This book analyses the history of economic crises from the angle of international politics and its transformation throughout the 20th century. While political and economic debates in the wake of the present financial crisis are revolving around the question of how to create effective forms of global governance, historians have discovered a long tradition of international economic regulation that can be traced back to the late 19th century. In the global economy, sovereign defaults, banking crises and currency crashes have been recurrent phenomena. At the same time, alongside the growing globalization of commodity and capital markets, nation-states have introduced new forms of regulation both on the national and international level. The experience of economic crises has been an important driver behind numerous initiatives to foster global politics.
The purpose of the book is to reconnect economic history with the perspectives of political economy and the history of international relations. It forms a dialogue between the disciplines that have been increasingly separated throughout the past decades. With first-rate economic historians and political economists writing for a wider audience, it simultaneously makes public debates and methods of recent cutting-edge research in economic history within a wider academic community.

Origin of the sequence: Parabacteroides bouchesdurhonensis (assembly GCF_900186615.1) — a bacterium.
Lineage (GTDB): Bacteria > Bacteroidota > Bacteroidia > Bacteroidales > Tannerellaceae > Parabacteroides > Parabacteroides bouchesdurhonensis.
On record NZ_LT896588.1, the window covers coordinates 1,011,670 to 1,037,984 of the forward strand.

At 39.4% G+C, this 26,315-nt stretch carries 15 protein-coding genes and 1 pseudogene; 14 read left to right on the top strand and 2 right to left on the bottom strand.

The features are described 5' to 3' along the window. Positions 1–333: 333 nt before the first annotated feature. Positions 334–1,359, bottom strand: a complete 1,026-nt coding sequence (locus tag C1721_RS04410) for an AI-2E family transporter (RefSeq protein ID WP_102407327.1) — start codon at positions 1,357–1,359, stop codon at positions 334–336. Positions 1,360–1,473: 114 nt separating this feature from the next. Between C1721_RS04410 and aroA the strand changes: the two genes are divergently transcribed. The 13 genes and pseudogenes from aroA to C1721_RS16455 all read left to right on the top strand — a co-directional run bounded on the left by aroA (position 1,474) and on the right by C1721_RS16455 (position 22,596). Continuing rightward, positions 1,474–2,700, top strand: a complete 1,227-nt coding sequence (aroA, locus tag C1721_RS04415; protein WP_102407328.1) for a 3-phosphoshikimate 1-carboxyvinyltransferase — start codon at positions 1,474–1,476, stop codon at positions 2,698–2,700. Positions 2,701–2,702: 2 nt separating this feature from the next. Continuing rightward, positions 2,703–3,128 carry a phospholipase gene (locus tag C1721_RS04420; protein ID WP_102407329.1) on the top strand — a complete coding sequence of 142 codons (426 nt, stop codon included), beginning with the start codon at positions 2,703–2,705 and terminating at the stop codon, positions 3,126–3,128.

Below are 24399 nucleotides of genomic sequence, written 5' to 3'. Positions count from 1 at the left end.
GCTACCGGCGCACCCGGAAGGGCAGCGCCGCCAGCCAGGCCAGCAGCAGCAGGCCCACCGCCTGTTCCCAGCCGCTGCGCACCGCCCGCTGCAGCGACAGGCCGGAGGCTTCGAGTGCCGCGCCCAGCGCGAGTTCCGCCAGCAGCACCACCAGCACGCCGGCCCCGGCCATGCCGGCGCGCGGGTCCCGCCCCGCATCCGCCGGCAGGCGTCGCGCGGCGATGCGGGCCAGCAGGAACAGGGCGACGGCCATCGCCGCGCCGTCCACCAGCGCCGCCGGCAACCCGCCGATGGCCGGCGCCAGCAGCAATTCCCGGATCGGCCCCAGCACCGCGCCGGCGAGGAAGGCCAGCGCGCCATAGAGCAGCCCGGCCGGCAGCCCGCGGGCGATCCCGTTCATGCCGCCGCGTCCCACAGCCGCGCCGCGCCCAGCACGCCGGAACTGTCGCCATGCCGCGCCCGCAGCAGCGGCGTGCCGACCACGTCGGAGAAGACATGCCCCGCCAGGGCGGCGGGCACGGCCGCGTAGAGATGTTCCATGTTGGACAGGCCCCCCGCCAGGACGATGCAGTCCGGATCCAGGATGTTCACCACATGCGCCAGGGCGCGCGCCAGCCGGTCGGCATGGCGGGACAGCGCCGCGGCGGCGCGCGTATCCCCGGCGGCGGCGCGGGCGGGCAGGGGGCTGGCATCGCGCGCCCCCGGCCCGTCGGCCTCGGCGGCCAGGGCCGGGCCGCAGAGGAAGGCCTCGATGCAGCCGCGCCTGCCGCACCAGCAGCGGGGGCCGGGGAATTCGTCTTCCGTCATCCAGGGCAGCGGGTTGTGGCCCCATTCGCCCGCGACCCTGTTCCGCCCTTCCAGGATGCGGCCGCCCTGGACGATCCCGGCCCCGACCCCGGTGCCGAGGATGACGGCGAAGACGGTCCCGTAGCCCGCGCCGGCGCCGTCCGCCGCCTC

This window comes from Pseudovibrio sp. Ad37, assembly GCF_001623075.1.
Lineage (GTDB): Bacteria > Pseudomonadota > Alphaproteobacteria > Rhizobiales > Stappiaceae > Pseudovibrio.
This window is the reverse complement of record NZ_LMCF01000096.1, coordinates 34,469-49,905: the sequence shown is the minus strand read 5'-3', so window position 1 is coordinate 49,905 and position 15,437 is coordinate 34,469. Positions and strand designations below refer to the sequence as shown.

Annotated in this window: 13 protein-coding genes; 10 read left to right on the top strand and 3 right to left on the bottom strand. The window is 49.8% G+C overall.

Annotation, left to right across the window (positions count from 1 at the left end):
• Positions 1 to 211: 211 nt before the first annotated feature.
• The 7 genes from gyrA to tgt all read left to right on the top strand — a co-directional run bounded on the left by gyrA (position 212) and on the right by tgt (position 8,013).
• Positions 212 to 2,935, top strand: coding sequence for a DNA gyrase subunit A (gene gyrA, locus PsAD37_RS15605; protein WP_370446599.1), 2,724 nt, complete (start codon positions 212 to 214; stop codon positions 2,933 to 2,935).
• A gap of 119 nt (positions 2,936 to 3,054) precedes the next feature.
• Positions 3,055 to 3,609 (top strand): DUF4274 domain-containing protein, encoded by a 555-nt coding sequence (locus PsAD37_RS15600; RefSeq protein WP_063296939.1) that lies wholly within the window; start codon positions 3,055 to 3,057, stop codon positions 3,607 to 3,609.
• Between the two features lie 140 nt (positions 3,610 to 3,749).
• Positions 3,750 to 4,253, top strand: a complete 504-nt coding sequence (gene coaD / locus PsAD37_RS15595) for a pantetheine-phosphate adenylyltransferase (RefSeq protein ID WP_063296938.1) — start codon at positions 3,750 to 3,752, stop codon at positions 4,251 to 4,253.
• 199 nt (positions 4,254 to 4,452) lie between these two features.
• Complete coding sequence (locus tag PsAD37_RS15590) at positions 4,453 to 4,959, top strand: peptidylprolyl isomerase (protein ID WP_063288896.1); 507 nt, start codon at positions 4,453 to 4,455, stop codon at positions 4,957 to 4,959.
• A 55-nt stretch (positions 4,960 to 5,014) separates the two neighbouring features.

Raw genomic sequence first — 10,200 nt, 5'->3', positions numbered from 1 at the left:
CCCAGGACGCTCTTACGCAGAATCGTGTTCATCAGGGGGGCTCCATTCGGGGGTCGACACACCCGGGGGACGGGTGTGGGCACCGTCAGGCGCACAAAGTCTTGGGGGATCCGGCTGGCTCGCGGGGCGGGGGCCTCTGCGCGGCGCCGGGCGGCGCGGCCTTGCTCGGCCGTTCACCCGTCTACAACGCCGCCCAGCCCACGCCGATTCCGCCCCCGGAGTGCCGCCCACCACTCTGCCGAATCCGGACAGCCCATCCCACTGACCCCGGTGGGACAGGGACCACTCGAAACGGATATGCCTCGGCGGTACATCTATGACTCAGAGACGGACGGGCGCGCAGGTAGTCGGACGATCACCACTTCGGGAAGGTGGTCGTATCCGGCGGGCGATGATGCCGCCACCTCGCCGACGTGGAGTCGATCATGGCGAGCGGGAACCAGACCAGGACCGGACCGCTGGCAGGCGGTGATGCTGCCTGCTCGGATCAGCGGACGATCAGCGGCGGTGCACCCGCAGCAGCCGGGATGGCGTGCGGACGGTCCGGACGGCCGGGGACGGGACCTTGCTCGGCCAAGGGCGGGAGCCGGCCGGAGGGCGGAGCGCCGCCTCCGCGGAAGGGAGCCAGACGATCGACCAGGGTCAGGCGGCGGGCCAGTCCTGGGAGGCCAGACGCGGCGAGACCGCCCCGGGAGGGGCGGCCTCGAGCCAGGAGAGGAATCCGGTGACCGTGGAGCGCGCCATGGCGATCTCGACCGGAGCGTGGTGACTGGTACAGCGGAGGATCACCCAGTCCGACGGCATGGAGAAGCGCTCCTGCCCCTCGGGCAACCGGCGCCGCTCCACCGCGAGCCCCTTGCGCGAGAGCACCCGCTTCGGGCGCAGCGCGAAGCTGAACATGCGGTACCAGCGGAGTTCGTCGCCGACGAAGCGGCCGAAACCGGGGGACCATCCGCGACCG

This book was originally published as a special issue of the European Review of History.
Alexander Nützenadel is Professor of Social and Economic History at Humboldt University in Berlin, Germany.
Cornelius Torpteaches history at Martin Luther University of Halle-Wittenberg, Germany. In the last years, he has been Research Fellow at the European University Institute in Florence, Italy, and the Freiburg Centre for Advanced Studies.